Third-party Switch Requirements and Settings for Running AVPro Edge MXNET AVoIP System

Third-party Switch Requirements and Settings for Running AVPro Edge MXNET AVoIP System

Third-party Switch Requirements and Settings for Running AVPro MXNET AVOIP System

Third-party switches need to support the features or functionality below and enable/disable some settings to support the MXNET AV-over-IP system.

1.       IGMP Settings

2.       MTU Settings

3.       POE budget

4.       Disable EEE

 

1.      IGMP Settings

1.1.   IGMP Version 2

The AVPro MXNET AV-over-IP Ecosystem is based on the IGMP version 2. So, please make sure your switch is (capable of) running on IGMP Version 2.

1.2.   IGMP V2 Snooping

IGMP snooping is a method that network switches use to identify multicast groups; Deciding which groups of decoders receive the same network traffic, like video, audio, and control streams. IGMP Snooping enables switches to forward IP packets to the correct devices (such as decoder) in their network.

For example - Cisco CLI command to enable IGMP Snooping: Device(config)# ip igmp snooping vlan vlan-id

1.3.   IGMP V2 Querier

The responsibility of the IGMP Querier is to send out IGMP group membership queries on a timed interval, and to retrieve IGMP membership reports from active members, and allowing updating of the IGMP group membership tables.

For example - Cisco CLI command to enable IGMP Querier: Device(config)# ip igmp snooping querier

1.4.   IGMP V2 Immediate Leave

When enabling IGMP Immediate Leave, the device immediately removes a port when it detects the IGMP Version 2 leave message on that port. You should use the Immediate-Leave feature on every port in the VLAN.

Immediate Leave is supported only on IGMP Version 2 hosts.

For example  Cisco CLI command to enable IGMP Immediate Leave:  Device(config)# ip igmp snooping vlan vlan-id immediate-leave

1.5.   Unknown Multicast Dropping or Unregistered Multicast Flooding

Unknown multicast data refers to multicast data for which no forwarding entries exist in the IGMP snooping forwarding table. This feature enables the device to forward unknown multicast data to the router port only. If the device does not have a router port, unknown multicast data will then be dropped.

If you do not enable Unknown Multicast Dropping or Unregistered Multicast Flooding, the unknown multicast data will flood the VLAN to which the data belongs.

1.6.   Example: IGMP Settings of Cisco Catalyst Switches

Switch> enable

Switch# configure terminal

Switch (config)# vlan 1

Switch (config-vlan) # name default vlan

Switch (config-vlan) # ip address 192.168.1.1 255.255.255.0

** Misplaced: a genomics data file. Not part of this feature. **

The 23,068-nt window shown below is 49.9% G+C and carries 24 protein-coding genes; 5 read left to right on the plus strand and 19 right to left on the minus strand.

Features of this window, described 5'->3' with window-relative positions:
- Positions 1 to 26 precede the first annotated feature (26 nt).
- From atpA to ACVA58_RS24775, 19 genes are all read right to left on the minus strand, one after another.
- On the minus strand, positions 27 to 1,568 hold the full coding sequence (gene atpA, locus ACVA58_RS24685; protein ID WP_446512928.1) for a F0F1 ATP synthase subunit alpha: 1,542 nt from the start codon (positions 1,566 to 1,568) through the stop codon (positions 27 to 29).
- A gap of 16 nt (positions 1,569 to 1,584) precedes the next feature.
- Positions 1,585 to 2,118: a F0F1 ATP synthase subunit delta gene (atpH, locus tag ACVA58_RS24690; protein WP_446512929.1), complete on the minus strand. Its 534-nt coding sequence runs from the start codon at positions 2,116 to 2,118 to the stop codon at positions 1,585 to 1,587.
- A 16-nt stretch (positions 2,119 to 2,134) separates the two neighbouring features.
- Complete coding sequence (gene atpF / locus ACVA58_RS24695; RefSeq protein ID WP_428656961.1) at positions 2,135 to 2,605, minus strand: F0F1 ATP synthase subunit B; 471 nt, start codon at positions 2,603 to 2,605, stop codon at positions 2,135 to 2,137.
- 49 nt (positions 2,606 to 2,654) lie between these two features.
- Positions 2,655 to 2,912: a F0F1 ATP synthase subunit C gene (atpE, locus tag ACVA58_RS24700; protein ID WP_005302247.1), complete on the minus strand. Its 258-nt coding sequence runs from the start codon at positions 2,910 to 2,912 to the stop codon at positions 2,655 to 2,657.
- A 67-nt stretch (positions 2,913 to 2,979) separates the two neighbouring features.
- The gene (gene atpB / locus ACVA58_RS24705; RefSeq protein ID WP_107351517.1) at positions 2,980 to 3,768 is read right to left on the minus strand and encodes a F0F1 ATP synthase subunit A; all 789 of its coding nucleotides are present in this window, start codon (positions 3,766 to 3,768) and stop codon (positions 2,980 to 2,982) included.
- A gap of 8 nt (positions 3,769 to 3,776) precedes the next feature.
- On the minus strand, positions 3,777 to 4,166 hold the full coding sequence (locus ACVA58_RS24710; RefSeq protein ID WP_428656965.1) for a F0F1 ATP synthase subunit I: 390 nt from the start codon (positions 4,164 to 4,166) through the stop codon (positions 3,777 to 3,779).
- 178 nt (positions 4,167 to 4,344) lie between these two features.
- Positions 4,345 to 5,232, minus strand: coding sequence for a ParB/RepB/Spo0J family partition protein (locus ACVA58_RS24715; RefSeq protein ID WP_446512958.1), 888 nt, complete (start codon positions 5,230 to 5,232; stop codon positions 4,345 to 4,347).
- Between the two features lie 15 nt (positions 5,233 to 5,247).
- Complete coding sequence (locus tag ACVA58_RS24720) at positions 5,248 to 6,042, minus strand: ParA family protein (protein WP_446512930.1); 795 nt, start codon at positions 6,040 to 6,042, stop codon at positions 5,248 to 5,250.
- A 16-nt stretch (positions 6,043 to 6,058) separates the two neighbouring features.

Switch (config-vlan) # end

Switch (config)# ip igmp snooping

Switch (config)# ip igmp snooping querier 192.168.1.1

Switch (config)# ip igmp snooping querier version 2

Switch (config)# ip igmp snooping vlan 1 immediate-leave

Switch (config-vlan) # exit

Switch#  copy running-config startup-config

2.      MTU Settings

The MTU size needs to be changed to over 9000 bytes to support the AVPro MXNET AV-over-IP system.

The MTU is the maximum payload length for a particular transmission media. For example, the MTU for Ethernet is typically 1500 bytes. 

A jumbo frame is an Ethernet frame with a payload greater than the standard maximum transmission unit (MTU) of 1,500 bytes. Jumbo frames are used on local area networks that support at least 1 Gbps and can be as large as 9,000 bytes or even bigger. Because jumbo frames are not defined in the IEEE 802.3 specifications for Ethernet, vendor support for jumbo frames and their maximum transmission units may vary.

Jumbo frames provide a number of benefits over the traditional - IEEE 802.3 - ethernet MTUs. These include:

·         The amount of frames sent across the network is reduced.

·         The number of ethernet headers are reduced as a result of fewer frames.

·         The reduction in frames results in few headers being required.

·         CPU cycles are reduced at the sender and receiver side due to few headers needing to be built and read.

·         Network bandwidth is reduced due to the reduction in headers.

For example, the Cisco CLI command to change MTU size to 9000: Device(config)# system mtu jumbo 9000

 

3.      POE Budget

POE switches will power the MXNET endpoints; each MXNET endpoint (encoder or decoder) consumes 6-9 watts. Therefore, we need to identify the POE budget before purchasing. For example, a 24-port 370-watt PoE switch can supply up to 15.4 W of power per port on all 24 ports, meaning you can connect 24 MXNET endpoints on the 24-port switch. Likewise, a 48-port 740-watt Gigabit PoE switch can power up to 48 MXNET endpoints.

4.      Disable EEE

Energy Efficient Ethernet (EEE) is an IEEE 802.3az standard that is designed to reduce power consumption in Ethernet networks during idle periods.

If the switch supports EEE, please make sure you disable the EEE function because as it may cause issues in some cases.

For example - Cisco CLI command to disable EEE: Device(config)# system mtu jumbo 9000

 

 

 

 



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